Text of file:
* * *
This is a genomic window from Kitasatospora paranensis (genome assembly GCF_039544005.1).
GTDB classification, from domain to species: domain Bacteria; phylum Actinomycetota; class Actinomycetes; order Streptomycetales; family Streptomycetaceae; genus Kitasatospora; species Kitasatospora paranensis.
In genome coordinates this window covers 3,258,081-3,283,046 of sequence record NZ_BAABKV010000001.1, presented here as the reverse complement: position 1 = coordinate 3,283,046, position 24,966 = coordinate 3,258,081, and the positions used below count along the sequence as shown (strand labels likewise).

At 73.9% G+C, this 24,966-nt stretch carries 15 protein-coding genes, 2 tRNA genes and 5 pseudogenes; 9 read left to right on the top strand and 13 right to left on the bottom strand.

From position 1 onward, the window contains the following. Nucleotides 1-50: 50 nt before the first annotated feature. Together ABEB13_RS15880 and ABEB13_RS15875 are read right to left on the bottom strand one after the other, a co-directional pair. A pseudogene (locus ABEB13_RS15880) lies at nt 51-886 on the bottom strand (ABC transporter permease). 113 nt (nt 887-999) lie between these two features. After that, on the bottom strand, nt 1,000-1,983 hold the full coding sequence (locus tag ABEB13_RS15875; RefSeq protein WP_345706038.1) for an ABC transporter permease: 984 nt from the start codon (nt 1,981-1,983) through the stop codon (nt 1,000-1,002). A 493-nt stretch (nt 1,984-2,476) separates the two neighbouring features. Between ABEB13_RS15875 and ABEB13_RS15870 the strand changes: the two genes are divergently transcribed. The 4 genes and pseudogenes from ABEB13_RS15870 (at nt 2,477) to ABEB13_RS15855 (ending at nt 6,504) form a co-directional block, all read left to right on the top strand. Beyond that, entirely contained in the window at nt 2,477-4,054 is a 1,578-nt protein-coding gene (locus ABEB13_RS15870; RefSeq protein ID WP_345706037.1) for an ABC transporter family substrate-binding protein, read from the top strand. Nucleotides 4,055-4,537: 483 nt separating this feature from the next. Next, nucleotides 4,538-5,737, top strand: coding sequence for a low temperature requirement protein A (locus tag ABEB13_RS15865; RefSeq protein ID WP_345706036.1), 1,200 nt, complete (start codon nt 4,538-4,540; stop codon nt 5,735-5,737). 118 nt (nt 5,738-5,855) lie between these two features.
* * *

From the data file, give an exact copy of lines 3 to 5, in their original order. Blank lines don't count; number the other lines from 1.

In genome coordinates this window covers 3,258,081-3,283,046 of sequence record NZ_BAABKV010000001.1, presented here as the reverse complement: position 1 = coordinate 3,283,046, position 24,966 = coordinate 3,258,081, and the positions used below count along the sequence as shown (strand labels likewise).

At 73.9% G+C, this 24,966-nt stretch carries 15 protein-coding genes, 2 tRNA genes and 5 pseudogenes; 9 read left to right on the top strand and 13 right to left on the bottom strand.

From position 1 onward, the window contains the following. Nucleotides 1-50: 50 nt before the first annotated feature. Together ABEB13_RS15880 and ABEB13_RS15875 are read right to left on the bottom strand one after the other, a co-directional pair. A pseudogene (locus ABEB13_RS15880) lies at nt 51-886 on the bottom strand (ABC transporter permease). 113 nt (nt 887-999) lie between these two features. After that, on the bottom strand, nt 1,000-1,983 hold the full coding sequence (locus tag ABEB13_RS15875; RefSeq protein WP_345706038.1) for an ABC transporter permease: 984 nt from the start codon (nt 1,981-1,983) through the stop codon (nt 1,000-1,002). A 493-nt stretch (nt 1,984-2,476) separates the two neighbouring features. Between ABEB13_RS15875 and ABEB13_RS15870 the strand changes: the two genes are divergently transcribed. The 4 genes and pseudogenes from ABEB13_RS15870 (at nt 2,477) to ABEB13_RS15855 (ending at nt 6,504) form a co-directional block, all read left to right on the top strand. Beyond that, entirely contained in the window at nt 2,477-4,054 is a 1,578-nt protein-coding gene (locus ABEB13_RS15870; RefSeq protein ID WP_345706037.1) for an ABC transporter family substrate-binding protein, read from the top strand. Nucleotides 4,055-4,537: 483 nt separating this feature from the next. Next, nucleotides 4,538-5,737, top strand: coding sequence for a low temperature requirement protein A (locus tag ABEB13_RS15865; RefSeq protein ID WP_345706036.1), 1,200 nt, complete (start codon nt 4,538-4,540; stop codon nt 5,735-5,737). 118 nt (nt 5,738-5,855) lie between these two features.